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Tue, 30 Nov 2021
The World for People who Think

Earth Changes

Cloud Lightning

Tropical Storm Bill forms as Ana races west

Miami - The government of the Netherland Antilles issued a tropical storm watch for St. Maarten, Saba and St. Eustatius on Saturday as Ana raced west through the Atlantic.

Meanwhile, Tropical Storm Bill, the second named storm of the Atlantic season, formed further to the east and forecasters said they expected it to strengthen.

The National Hurricane Center said Saturday evening that Ana had maximum sustained winds near 40 mph and was moving west near 17 mph. It was about 730 miles east-southeast of the Leeward Islands.

Bizarro Earth

Evidence of a strong multiyear cooling trend over North America

North America Temp trend

The slideshow at the bottom shows the temperature anomalies for the past 4 years between June 1 and August 7. A common feature is the warm spot over Greenland which is a signature of a Negative NAO. Opposite of winter when such a condition would be very cold there is a strong correlation to southern summer heat between the months of June and August.

While it is expected to be cool from in the regions in yellow note that the correlation is significant in fairly small areas (brightest yellow) compared to the south US where the heat is quite strongly favored.

The strong cooling evident in recent years is most likely a product of the current deep solar minimum and decline in irradiance which we are experiencing. While proclamation of a coming Ice Age is premature it is clear that the unexpected quieting of the sun is the most likely explanation for what appears to be a cooling trend.


In computer models we trust!

The coming Senate vote on the badly misnamed Carbon Pollution Reduction Scheme (CPRS) is the culmination of intense propaganda spanning more than three decades. The Senate Bill aims at restricting emissions of carbon dioxide, a colourless, odourless gas essential to life, and has nought to do with smokestack carbon particles and other pollutants that have been regulated since the 1950s. The basis of the Bill is an unsustainable hypothesis that dangerous global warming will be an outcome of continued burning of fossil fuels and the rising concentrations of carbon dioxide in the atmosphere.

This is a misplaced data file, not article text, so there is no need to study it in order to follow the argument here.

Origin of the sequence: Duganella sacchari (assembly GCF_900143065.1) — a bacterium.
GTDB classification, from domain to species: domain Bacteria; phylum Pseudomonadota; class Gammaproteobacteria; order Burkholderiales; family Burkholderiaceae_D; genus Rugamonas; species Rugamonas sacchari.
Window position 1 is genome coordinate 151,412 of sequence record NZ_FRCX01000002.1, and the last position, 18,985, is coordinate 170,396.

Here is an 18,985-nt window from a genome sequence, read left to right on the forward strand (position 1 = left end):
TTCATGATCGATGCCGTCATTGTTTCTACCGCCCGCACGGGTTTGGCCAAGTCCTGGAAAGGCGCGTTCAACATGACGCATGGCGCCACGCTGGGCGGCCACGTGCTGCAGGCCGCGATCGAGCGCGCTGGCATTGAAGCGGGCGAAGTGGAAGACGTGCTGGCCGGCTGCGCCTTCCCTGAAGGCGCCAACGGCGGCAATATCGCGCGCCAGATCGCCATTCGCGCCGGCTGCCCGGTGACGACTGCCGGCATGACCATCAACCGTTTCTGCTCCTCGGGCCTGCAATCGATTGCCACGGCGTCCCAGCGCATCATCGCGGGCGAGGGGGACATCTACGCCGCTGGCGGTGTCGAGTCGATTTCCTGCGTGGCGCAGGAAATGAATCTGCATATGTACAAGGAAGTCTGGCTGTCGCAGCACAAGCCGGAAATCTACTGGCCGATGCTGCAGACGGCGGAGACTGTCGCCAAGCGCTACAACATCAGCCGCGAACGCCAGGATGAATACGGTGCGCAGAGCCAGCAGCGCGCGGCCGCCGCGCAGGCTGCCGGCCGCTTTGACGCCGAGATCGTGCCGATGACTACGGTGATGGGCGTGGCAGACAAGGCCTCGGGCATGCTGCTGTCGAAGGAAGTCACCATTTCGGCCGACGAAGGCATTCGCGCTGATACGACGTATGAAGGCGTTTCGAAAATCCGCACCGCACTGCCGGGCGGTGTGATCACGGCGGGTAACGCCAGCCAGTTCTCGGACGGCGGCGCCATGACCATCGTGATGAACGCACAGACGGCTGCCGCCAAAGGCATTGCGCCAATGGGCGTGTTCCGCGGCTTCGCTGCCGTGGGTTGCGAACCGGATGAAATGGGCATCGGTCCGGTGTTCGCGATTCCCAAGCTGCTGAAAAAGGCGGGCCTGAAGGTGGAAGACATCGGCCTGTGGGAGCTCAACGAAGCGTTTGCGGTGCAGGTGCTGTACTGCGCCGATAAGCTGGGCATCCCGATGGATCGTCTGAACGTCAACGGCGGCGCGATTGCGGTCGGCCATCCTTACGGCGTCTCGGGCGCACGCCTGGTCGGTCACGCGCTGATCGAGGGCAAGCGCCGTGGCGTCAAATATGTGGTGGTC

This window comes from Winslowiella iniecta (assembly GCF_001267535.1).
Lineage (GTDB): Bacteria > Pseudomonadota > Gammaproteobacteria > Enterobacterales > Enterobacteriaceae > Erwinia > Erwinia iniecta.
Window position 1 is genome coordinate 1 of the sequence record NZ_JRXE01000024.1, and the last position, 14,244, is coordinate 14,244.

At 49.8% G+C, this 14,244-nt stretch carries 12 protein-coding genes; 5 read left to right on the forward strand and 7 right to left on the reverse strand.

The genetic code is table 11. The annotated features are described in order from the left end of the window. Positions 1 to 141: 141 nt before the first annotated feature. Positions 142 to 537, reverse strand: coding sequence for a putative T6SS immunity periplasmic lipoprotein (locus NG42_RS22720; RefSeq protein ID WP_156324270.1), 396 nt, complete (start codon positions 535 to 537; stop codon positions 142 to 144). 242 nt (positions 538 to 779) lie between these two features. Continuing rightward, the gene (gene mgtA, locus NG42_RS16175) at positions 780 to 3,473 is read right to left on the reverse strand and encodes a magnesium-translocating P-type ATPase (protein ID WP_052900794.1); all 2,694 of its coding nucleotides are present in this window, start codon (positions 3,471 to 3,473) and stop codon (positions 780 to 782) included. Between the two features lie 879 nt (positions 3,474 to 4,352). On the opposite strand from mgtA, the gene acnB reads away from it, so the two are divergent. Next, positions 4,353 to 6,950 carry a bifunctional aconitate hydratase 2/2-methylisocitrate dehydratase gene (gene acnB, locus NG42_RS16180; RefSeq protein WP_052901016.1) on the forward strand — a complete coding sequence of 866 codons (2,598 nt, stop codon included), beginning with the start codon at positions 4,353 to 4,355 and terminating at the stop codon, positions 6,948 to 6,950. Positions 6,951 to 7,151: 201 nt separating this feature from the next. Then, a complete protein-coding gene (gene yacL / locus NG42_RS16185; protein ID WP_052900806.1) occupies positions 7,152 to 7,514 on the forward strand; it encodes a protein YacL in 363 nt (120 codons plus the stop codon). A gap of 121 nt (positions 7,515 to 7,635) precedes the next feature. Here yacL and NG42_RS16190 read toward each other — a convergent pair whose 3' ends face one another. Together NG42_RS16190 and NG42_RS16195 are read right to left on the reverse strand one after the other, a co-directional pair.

It is nearly 20 years since the UN's Intergovernmental Panel on Climate Change (the IPCC) in 1990 gave its first assessment of the likelihood and potential magnitude of human-caused global warming. In their first report in 1990 they confirmed that humans would have an impact on global temperatures as carbon dioxide levels increased. Importantly, the magnitudes of impacts were considered conjectural and subject to large uncertainty, because computer models of the time were rudimentary in their ability to represent the complex processes in the climate system.

The IPCC's second report in 1995 was more confident, saying that the balance of evidence suggested a discernible human influence on global climate. By the time of the 2001 third report the IPCC was concluding that the ability of computer models to project future climate had increased and 'the warming over the past 100 years is very unlikely to be due to internal variability alone, as estimated by current [computer] models'.

Evil Rays

It's all in the rocks

Here's the simple lesson in geology that all politicians need

Planet Earth is a warm wet greenhouse volcanic planet. The planet is dynamic, change is normal.

For less than 20% of its history Earth has had ice, five of the six major ice ages occurred when the atmospheric carbon dioxide (CO2) content was up to 1,000 times higher than at present, and for half of Earth history CO2 has been sequestered naturally into algal reefs, coral reefs, sediments, altered rocks, bacteria, plants, soils and oceans.

The Earth's atmospheric CO2 initially derived from volcanic degassing. Much of it still does and the rest is recycled CO2 from the oceans, rocks and life.

At present we enjoy a period of volcanic quiescence, but one big volcanic eruption can add as much CO2 to the atmosphere in a day as humans do in a year. Submarine supervolcanoes constantly pump out heat and CO2 into ocean waters, the effects of which are commonly not seen for thousands of years.


'Global weirdness' a weird way to argue with the weather facts

On June 24, 1974, Time magazine published a story titled "Another Ice Age?" The article reported in its lead, "When meteorologists take an average of temperatures around the globe they find that the atmosphere has been growing gradually cooler for the past three decades. The trend shows no indication of reversing."